The Fight for the Four Freedoms: What Made FDR and the Greatest Generation Truly Great, by Harvey Kaye. Simon & Schuster. 2014.
Nearly seventy-five years ago, in one of his famous Fireside Chats, President Franklin D. Roosevelt inspired the nation by defining what he called the Four Freedoms – freedom of speech and expression, freedom of worship, freedom from want and freedom from fear.
Historian Harvey Kaye, of the University of Wisconsin – Green Bay, in his new book contends that the Four Freedoms helped to define the New Deal of FDR’s first eight years in office and would give meaning to World War II into which the USA was about to engage.
It is meaningful for today’s economic and social woes that Kaye, who clearly admires FDR, does not end the story with Roosevelt’s unexpected death on April 14, 1945, but carries the impact of the Four Freedoms’ principle up to the present day. Thus, this readable book is not a eulogy for those historic times of the 1930s and 1940s, but a lesson for the future.
The Four Freedoms were first proclaimed in a Chat on Dec. 29, 1940 and its principles were reiterated in his message to Congress a week later in which he proclaimed the United States would be an “arsenal of democracy” in the world, ready to carry the idealistic principles forward. A year later, with the attack on Pearl Harbor of Dec. 7, the country went to war. Kaye contends the Four Freedoms message gave the nation – its soldiers and sailors and defense workers – a cause that gave meaning to their sacrifices.
Yet, despite their obvious appeal, the Four Freedoms caused considerable consternation among conservative forces and business leaders, who attempted to adapt the principles to support their own concept of laissez faire capitalism. As a case in point, Kaye points to an incident involving famed Americana artist Norman Rockwell who painted a “Four Freedoms” theme cover for the Saturday Evening Post (a weekly magazine that entered the homes of millions of
Americans in the 1940s). The magazine’s editor – when faced with the reality that the cover had thrilled his readers – was quick to editorialize that no one should read too much importance into the Four Freedoms declaration. Ben Hibbs, the editor, wrote that the Freedoms did not promise to “reward the lazy and incompetent” or to “set up a ‘welfare state.’”
If Hibbs’ editorial sounds familiar, it is! Aren’t we hearing the same refrain from conservatives today?
The promise of the Four Freedoms blossomed in the years after World War II, Kaye writes, as unions grew in power, the income gap flattened and new social programs became reality. During the 1950s in the Republican Presidency of Dwight D. Eisenhower income taxes reached the highest degree of progressivity and the federal role in enforcing civil rights became reality; it was continued into the Democratic Presidencies of John F. Kennedy and Lyndon B. Johnson as the Great Society programs, including Medicare and Medicaid, were instituted.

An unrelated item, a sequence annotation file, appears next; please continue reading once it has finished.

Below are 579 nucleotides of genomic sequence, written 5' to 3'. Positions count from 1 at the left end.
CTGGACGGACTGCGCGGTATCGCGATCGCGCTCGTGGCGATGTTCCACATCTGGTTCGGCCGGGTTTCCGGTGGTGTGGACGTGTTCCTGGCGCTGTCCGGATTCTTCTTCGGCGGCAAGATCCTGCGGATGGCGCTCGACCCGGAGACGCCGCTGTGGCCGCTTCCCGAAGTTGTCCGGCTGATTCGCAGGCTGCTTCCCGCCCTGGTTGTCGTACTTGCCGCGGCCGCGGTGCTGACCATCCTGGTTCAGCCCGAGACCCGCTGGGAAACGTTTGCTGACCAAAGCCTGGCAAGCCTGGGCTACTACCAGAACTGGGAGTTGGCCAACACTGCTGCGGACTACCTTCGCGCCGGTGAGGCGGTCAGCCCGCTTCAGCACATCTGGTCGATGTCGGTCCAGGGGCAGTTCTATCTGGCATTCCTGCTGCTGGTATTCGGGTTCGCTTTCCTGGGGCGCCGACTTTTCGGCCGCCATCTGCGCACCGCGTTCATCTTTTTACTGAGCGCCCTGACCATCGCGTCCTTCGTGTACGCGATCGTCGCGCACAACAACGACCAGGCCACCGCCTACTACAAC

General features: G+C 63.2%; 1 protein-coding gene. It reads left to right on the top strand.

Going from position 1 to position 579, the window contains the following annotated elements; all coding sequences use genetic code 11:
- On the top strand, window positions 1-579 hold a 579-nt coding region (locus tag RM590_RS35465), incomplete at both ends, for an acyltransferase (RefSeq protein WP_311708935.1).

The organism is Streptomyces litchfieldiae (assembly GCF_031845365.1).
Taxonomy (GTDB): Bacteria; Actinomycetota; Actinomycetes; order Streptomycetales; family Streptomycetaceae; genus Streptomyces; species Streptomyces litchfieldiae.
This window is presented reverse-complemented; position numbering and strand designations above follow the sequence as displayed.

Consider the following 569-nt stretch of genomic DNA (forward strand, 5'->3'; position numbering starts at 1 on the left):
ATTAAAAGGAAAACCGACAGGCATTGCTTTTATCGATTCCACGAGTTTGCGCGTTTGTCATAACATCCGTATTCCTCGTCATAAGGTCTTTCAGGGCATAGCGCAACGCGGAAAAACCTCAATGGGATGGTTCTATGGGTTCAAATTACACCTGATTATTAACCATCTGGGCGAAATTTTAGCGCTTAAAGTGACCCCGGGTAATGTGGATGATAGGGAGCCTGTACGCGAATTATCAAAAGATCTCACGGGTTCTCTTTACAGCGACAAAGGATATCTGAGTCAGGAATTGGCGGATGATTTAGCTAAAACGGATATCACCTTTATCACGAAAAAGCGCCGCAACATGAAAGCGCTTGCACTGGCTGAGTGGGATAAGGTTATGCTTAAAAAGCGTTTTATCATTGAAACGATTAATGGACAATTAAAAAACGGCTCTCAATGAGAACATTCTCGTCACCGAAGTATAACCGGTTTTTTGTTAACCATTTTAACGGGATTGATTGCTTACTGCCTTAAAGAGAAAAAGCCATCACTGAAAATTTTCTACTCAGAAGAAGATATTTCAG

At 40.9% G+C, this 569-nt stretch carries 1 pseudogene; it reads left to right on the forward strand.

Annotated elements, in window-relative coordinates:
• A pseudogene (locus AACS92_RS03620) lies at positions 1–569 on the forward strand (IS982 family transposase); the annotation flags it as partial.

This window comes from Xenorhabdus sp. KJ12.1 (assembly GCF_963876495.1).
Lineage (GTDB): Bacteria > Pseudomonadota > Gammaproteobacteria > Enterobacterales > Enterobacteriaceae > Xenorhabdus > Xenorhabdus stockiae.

The Four Freedoms embraced the nation’s philosophy through the Presidencies of Republicans Richard Nixon and Gerald Ford. Nixon embraced the Four Freedoms at times, even campaigning that he would not reverse the programs of the Great Society. He did, however, add new emphasis to “freedom from fear,” thus creating a base for the effort to constrain communism in the world, thus continuing the Cold War.
Kaye argues the erosion of the principles of the Four Freedoms began under Democratic President Jimmy Carter from 1977 to 1981. Though he campaigned as a liberal, Carter and the Democrats did little to hold off conservative forces and Big Business and failed to pass the much-sought after Labor Law Reform Bill in 1978 and to begin a trend toward deregulation that has continued to this day.
With the election of President Reagan in 1980, the inspiration offered by the Four Freedoms began to be suborned, as Reagan articulated a war against the poor and working people that cutback seriously on the progressive programs of the past.
Today, many of us despair at the failed promise of the Four Freedoms. Briefly, much of the nation was reinvigorated with the election of President Obama prompting many to look for a rebirth of the spirit of the Freedoms. How disappointed we were to become as Obama became road-blocked by Republicans whose sole purpose seems to be to oppose any legislation he offered and Obama himself seemed reluctant to take them on with much vigor.
As Kaye writes: “Obama did not ask too much of Americans. He asked too little.” He points particularly to Obama’s embrace of the goal to end deficit financing through his appointment of the National Commission on Fiscal Responsibility and his failure to offer a more ambitious stimulus program to restore the economy.
Of interest to us in Wisconsin, Kaye also mentions Obama’s failure to support unionists more openly the fight against Act 10; even as the great rallies of 2011 drew attention to Madison, the President ignored entreaties to join in the cause.
The book is more than a tribute to President Roosevelt and the “Greatest Generation,” as Tom Brokaw said of those who grew up in the Depression and fought or worked to win victory in World War II. It is really a “call to action” to the grandchildren and great grandchildren of that generation to rally together to renew the promises of the Four Freedoms. – Ken Germanson